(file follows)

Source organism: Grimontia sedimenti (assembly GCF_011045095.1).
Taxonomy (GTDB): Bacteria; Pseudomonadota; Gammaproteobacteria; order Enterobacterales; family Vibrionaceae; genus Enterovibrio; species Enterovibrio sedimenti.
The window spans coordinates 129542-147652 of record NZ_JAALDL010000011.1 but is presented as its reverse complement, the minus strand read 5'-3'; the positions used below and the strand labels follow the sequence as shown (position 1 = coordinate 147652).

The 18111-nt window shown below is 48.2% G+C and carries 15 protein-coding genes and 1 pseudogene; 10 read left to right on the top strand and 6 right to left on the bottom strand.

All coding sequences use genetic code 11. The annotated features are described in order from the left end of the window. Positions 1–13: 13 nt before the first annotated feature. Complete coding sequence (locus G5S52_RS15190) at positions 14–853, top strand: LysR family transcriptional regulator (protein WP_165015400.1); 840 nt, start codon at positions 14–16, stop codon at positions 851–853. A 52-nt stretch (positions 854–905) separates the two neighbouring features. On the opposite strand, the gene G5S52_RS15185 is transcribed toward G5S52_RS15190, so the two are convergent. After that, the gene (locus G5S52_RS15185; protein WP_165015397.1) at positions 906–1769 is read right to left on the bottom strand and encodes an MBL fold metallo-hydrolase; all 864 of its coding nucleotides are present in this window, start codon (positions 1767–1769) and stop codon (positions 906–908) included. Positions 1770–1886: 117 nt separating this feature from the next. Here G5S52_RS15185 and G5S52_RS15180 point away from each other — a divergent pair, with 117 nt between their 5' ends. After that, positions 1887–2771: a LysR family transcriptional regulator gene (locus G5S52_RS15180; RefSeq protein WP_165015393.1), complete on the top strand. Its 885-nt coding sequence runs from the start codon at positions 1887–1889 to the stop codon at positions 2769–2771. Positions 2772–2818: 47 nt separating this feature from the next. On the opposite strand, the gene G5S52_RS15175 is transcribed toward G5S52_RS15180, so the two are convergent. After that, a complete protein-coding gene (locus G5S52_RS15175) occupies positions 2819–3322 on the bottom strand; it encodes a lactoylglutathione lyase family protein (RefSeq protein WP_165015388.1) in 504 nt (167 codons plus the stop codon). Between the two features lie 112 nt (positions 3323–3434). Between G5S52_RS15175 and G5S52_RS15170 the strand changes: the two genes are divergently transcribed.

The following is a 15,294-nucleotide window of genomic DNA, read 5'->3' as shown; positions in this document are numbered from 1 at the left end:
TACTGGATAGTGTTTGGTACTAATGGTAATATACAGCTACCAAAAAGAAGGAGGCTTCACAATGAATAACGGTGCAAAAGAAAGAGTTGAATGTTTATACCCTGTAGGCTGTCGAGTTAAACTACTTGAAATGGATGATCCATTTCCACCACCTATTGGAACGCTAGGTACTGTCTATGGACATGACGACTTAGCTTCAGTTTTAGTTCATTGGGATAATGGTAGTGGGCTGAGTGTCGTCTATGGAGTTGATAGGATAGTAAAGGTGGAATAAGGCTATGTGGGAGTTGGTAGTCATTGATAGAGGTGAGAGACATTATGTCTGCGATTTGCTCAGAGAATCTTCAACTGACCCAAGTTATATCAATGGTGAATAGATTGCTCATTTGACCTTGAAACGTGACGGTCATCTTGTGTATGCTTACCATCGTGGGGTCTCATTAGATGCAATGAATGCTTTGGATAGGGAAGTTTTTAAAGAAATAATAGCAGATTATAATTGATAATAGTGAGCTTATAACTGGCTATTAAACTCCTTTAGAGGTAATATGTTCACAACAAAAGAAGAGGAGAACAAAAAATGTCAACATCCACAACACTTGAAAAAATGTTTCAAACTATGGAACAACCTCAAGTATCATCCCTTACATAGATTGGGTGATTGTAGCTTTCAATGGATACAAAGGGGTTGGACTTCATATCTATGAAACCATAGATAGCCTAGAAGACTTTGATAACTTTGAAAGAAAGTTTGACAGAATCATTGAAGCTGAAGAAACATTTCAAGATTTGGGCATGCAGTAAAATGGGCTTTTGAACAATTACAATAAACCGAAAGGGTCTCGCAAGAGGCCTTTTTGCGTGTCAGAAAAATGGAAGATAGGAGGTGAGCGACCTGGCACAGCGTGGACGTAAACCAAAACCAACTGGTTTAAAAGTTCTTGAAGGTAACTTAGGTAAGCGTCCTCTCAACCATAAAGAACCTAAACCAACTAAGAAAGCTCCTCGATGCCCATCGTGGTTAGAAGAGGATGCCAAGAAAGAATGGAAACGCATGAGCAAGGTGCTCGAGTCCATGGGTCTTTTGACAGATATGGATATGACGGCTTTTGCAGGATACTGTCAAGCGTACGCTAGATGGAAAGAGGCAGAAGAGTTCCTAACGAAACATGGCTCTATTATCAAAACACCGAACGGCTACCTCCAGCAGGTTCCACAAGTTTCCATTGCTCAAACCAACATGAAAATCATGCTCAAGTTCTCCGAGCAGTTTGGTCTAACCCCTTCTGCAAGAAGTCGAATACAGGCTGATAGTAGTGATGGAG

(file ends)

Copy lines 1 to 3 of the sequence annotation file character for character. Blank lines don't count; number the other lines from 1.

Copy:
Source organism: Grimontia sedimenti (assembly GCF_011045095.1).
Taxonomy (GTDB): Bacteria; Pseudomonadota; Gammaproteobacteria; order Enterobacterales; family Vibrionaceae; genus Enterovibrio; species Enterovibrio sedimenti.
The window spans coordinates 129542-147652 of record NZ_JAALDL010000011.1 but is presented as its reverse complement, the minus strand read 5'-3'; the positions used below and the strand labels follow the sequence as shown (position 1 = coordinate 147652).